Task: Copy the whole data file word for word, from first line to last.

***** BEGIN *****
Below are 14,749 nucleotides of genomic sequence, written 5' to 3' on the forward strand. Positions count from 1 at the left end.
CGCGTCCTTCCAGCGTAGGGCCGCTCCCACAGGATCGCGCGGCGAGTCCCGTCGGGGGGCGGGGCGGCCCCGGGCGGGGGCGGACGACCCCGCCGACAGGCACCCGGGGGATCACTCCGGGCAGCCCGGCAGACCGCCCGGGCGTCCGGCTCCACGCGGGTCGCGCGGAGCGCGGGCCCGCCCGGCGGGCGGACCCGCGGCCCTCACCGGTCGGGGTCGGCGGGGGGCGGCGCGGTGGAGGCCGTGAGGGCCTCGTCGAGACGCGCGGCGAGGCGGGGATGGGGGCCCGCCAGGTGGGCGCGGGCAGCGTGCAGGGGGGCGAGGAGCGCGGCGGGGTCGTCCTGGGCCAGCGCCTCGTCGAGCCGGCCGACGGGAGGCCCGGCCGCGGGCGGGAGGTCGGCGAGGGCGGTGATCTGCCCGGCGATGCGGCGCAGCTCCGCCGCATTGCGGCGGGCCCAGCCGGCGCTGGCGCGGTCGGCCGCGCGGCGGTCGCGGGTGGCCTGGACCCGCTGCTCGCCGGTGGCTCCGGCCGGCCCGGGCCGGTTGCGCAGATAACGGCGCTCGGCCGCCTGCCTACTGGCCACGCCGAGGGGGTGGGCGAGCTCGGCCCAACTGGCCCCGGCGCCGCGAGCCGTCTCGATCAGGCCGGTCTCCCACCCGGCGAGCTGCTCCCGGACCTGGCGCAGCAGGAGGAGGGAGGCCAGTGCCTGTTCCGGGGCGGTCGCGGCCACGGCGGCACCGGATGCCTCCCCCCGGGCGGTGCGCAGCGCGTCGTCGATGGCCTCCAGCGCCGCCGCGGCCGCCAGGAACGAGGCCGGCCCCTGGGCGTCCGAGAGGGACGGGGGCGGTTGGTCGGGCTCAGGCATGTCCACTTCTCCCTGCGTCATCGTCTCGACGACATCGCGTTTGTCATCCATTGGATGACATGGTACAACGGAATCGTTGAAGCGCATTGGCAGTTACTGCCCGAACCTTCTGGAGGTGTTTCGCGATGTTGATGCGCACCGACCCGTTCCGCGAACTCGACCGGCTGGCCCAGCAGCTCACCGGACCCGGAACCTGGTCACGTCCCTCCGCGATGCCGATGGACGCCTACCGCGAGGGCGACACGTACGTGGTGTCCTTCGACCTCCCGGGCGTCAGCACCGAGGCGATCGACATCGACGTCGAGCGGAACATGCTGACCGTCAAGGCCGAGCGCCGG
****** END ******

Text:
Below are 14,749 nucleotides of genomic sequence, written 5' to 3' on the forward strand. Positions count from 1 at the left end.
CGCGTCCTTCCAGCGTAGGGCCGCTCCCACAGGATCGCGCGGCGAGTCCCGTCGGGGGGCGGGGCGGCCCCGGGCGGGGGCGGACGACCCCGCCGACAGGCACCCGGGGGATCACTCCGGGCAGCCCGGCAGACCGCCCGGGCGTCCGGCTCCACGCGGGTCGCGCGGAGCGCGGGCCCGCCCGGCGGGCGGACCCGCGGCCCTCACCGGTCGGGGTCGGCGGGGGGCGGCGCGGTGGAGGCCGTGAGGGCCTCGTCGAGACGCGCGGCGAGGCGGGGATGGGGGCCCGCCAGGTGGGCGCGGGCAGCGTGCAGGGGGGCGAGGAGCGCGGCGGGGTCGTCCTGGGCCAGCGCCTCGTCGAGCCGGCCGACGGGAGGCCCGGCCGCGGGCGGGAGGTCGGCGAGGGCGGTGATCTGCCCGGCGATGCGGCGCAGCTCCGCCGCATTGCGGCGGGCCCAGCCGGCGCTGGCGCGGTCGGCCGCGCGGCGGTCGCGGGTGGCCTGGACCCGCTGCTCGCCGGTGGCTCCGGCCGGCCCGGGCCGGTTGCGCAGATAACGGCGCTCGGCCGCCTGCCTACTGGCCACGCCGAGGGGGTGGGCGAGCTCGGCCCAACTGGCCCCGGCGCCGCGAGCCGTCTCGATCAGGCCGGTCTCCCACCCGGCGAGCTGCTCCCGGACCTGGCGCAGCAGGAGGAGGGAGGCCAGTGCCTGTTCCGGGGCGGTCGCGGCCACGGCGGCACCGGATGCCTCCCCCCGGGCGGTGCGCAGCGCGTCGTCGATGGCCTCCAGCGCCGCCGCGGCCGCCAGGAACGAGGCCGGCCCCTGGGCGTCCGAGAGGGACGGGGGCGGTTGGTCGGGCTCAGGCATGTCCACTTCTCCCTGCGTCATCGTCTCGACGACATCGCGTTTGTCATCCATTGGATGACATGGTACAACGGAATCGTTGAAGCGCATTGGCAGTTACTGCCCGAACCTTCTGGAGGTGTTTCGCGATGTTGATGCGCACCGACCCGTTCCGCGAACTCGACCGGCTGGCCCAGCAGCTCACCGGACCCGGAACCTGGTCACGTCCCTCCGCGATGCCGATGGACGCCTACCGCGAGGGCGACACGTACGTGGTGTCCTTCGACCTCCCGGGCGTCAGCACCGAGGCGATCGACATCGACGTCGAGCGGAACATGCTGACCGTCAAGGCCGAGCGCCGG